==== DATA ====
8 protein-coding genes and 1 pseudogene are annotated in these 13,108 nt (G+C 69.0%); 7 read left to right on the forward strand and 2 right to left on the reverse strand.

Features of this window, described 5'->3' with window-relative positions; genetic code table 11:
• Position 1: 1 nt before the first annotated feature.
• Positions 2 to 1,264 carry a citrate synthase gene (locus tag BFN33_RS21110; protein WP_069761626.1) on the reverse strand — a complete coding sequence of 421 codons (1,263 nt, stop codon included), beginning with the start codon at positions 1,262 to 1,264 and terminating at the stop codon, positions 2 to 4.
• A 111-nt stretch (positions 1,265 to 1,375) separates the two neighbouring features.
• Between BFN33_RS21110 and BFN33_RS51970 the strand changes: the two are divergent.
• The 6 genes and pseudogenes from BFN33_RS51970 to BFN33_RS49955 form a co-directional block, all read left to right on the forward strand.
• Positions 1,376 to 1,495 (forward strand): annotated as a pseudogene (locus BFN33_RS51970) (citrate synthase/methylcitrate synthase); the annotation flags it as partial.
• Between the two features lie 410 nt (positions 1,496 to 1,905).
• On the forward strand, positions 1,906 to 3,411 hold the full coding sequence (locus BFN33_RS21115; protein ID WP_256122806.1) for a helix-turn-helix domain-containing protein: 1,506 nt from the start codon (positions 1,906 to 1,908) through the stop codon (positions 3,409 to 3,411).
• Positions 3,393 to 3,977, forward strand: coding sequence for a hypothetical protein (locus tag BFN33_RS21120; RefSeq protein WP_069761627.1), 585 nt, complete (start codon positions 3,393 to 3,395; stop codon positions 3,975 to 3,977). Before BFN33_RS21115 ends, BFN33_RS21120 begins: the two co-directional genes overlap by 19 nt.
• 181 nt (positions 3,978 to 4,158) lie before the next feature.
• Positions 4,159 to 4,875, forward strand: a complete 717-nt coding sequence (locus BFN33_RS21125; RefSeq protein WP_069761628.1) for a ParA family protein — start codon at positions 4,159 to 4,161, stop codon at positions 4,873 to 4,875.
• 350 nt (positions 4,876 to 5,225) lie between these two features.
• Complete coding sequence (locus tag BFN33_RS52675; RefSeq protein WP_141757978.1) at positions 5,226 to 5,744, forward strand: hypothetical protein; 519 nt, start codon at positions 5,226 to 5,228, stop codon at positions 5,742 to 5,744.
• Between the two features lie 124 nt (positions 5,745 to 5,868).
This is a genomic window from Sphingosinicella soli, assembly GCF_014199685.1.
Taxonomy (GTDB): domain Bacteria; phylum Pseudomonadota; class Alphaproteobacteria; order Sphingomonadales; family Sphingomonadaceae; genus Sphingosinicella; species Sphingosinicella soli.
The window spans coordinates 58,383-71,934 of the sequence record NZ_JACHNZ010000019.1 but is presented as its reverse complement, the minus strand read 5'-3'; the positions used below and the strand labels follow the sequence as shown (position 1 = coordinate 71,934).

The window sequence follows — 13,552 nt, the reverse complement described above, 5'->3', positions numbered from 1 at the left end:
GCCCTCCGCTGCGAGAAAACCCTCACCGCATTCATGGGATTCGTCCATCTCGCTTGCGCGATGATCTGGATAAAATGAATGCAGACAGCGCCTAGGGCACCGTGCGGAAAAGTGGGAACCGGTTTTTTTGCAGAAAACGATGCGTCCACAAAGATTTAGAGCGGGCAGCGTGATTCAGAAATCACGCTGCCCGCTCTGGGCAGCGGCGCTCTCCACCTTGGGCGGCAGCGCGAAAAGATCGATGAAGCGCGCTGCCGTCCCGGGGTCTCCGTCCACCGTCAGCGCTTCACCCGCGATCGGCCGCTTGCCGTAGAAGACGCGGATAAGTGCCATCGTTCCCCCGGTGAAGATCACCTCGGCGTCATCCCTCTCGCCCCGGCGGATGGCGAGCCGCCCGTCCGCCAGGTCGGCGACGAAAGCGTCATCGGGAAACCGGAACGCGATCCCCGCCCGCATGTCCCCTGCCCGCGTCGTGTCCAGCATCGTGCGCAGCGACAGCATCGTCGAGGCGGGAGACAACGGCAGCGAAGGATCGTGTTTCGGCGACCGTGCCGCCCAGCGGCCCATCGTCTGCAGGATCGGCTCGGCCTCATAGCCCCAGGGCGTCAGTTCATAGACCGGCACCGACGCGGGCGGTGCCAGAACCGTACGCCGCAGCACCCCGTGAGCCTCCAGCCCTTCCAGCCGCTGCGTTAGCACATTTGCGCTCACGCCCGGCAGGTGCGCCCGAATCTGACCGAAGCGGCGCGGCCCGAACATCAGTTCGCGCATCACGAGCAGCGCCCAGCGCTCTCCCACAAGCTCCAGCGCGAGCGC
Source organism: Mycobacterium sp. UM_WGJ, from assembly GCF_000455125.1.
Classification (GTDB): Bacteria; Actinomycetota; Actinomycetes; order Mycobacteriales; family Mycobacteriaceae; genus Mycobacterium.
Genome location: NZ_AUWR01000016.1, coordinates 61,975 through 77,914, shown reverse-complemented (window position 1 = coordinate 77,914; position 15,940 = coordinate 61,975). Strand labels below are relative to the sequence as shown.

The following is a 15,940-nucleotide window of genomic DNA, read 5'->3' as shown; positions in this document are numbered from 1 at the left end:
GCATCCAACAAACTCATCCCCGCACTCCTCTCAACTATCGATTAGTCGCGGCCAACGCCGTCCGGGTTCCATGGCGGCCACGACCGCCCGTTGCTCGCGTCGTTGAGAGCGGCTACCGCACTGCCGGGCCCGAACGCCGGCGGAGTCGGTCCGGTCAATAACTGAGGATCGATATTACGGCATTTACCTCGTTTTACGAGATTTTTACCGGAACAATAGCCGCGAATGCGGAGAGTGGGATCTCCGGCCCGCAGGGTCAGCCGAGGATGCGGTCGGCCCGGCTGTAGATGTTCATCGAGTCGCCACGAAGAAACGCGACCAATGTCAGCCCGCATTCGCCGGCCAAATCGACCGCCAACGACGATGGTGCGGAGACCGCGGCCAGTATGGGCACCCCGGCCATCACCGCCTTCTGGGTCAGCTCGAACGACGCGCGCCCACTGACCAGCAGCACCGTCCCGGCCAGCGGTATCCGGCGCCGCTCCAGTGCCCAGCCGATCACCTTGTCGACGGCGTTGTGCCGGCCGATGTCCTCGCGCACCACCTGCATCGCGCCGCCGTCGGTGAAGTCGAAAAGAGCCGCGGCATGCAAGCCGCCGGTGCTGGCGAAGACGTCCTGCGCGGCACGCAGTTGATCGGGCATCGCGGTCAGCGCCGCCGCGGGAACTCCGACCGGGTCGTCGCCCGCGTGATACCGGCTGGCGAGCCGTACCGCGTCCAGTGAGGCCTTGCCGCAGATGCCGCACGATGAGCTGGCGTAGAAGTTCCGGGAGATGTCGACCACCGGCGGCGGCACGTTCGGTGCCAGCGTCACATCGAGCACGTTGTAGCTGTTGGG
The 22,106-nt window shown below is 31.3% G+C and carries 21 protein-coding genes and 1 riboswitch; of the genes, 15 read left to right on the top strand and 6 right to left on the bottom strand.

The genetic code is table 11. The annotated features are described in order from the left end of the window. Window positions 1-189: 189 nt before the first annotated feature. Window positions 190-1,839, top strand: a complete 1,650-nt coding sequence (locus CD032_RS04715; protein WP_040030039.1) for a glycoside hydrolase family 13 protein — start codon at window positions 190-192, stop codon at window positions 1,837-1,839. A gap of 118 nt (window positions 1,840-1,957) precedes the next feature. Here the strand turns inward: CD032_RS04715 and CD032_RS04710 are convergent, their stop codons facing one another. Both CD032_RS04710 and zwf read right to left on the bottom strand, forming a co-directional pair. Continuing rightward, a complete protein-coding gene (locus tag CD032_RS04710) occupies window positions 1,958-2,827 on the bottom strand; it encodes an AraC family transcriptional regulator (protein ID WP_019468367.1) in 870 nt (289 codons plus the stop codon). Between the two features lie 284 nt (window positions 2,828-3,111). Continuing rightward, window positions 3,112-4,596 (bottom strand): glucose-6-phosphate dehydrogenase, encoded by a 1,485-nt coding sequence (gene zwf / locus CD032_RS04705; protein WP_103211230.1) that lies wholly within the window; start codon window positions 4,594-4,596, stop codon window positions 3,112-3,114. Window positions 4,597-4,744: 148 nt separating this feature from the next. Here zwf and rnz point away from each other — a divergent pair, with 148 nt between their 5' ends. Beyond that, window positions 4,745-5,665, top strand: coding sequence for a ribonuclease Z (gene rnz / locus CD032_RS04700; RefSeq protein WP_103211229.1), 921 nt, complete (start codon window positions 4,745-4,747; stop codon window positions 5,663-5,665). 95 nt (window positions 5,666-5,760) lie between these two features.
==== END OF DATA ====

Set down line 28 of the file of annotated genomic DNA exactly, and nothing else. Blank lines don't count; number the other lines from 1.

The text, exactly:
The genetic code is table 11. The annotated features are described in order from the left end of the window. Window positions 1-189: 189 nt before the first annotated feature. Window positions 190-1,839, top strand: a complete 1,650-nt coding sequence (locus CD032_RS04715; protein WP_040030039.1) for a glycoside hydrolase family 13 protein — start codon at window positions 190-192, stop codon at window positions 1,837-1,839. A gap of 118 nt (window positions 1,840-1,957) precedes the next feature. Here the strand turns inward: CD032_RS04715 and CD032_RS04710 are convergent, their stop codons facing one another. Both CD032_RS04710 and zwf read right to left on the bottom strand, forming a co-directional pair. Continuing rightward, a complete protein-coding gene (locus tag CD032_RS04710) occupies window positions 1,958-2,827 on the bottom strand; it encodes an AraC family transcriptional regulator (protein ID WP_019468367.1) in 870 nt (289 codons plus the stop codon). Between the two features lie 284 nt (window positions 2,828-3,111). Continuing rightward, window positions 3,112-4,596 (bottom strand): glucose-6-phosphate dehydrogenase, encoded by a 1,485-nt coding sequence (gene zwf / locus CD032_RS04705; protein WP_103211230.1) that lies wholly within the window; start codon window positions 4,594-4,596, stop codon window positions 3,112-3,114. Window positions 4,597-4,744: 148 nt separating this feature from the next. Here zwf and rnz point away from each other — a divergent pair, with 148 nt between their 5' ends. Beyond that, window positions 4,745-5,665, top strand: coding sequence for a ribonuclease Z (gene rnz / locus CD032_RS04700; RefSeq protein WP_103211229.1), 921 nt, complete (start codon window positions 4,745-4,747; stop codon window positions 5,663-5,665). 95 nt (window positions 5,666-5,760) lie between these two features.